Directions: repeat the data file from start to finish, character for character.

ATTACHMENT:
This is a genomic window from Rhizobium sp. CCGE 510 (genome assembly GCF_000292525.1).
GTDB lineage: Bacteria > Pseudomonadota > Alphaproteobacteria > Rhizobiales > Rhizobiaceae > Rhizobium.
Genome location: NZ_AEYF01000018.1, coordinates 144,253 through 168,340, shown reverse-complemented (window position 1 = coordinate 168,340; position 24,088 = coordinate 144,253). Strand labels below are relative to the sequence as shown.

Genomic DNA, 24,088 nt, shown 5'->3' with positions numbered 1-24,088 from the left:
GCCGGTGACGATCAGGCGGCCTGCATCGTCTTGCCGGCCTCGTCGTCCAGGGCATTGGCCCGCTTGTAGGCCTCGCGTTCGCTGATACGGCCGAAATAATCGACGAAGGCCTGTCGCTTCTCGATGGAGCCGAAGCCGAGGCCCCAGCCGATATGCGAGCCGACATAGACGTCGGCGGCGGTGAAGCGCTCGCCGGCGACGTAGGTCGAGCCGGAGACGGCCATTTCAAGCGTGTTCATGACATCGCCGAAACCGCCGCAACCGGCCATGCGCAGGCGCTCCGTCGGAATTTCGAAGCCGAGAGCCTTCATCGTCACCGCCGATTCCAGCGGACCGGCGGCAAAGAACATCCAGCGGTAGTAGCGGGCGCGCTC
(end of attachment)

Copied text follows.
This is a genomic window from Rhizobium sp. CCGE 510 (genome assembly GCF_000292525.1).
GTDB lineage: Bacteria > Pseudomonadota > Alphaproteobacteria > Rhizobiales > Rhizobiaceae > Rhizobium.
Genome location: NZ_AEYF01000018.1, coordinates 144,253 through 168,340, shown reverse-complemented (window position 1 = coordinate 168,340; position 24,088 = coordinate 144,253). Strand labels below are relative to the sequence as shown.

Genomic DNA, 24,088 nt, shown 5'->3' with positions numbered 1-24,088 from the left:
GCCGGTGACGATCAGGCGGCCTGCATCGTCTTGCCGGCCTCGTCGTCCAGGGCATTGGCCCGCTTGTAGGCCTCGCGTTCGCTGATACGGCCGAAATAATCGACGAAGGCCTGTCGCTTCTCGATGGAGCCGAAGCCGAGGCCCCAGCCGATATGCGAGCCGACATAGACGTCGGCGGCGGTGAAGCGCTCGCCGGCGACGTAGGTCGAGCCGGAGACGGCCATTTCAAGCGTGTTCATGACATCGCCGAAACCGCCGCAACCGGCCATGCGCAGGCGCTCCGTCGGAATTTCGAAGCCGAGAGCCTTCATCGTCACCGCCGATTCCAGCGGACCGGCGGCAAAGAACATCCAGCGGTAGTAGCGGGCGCGCTC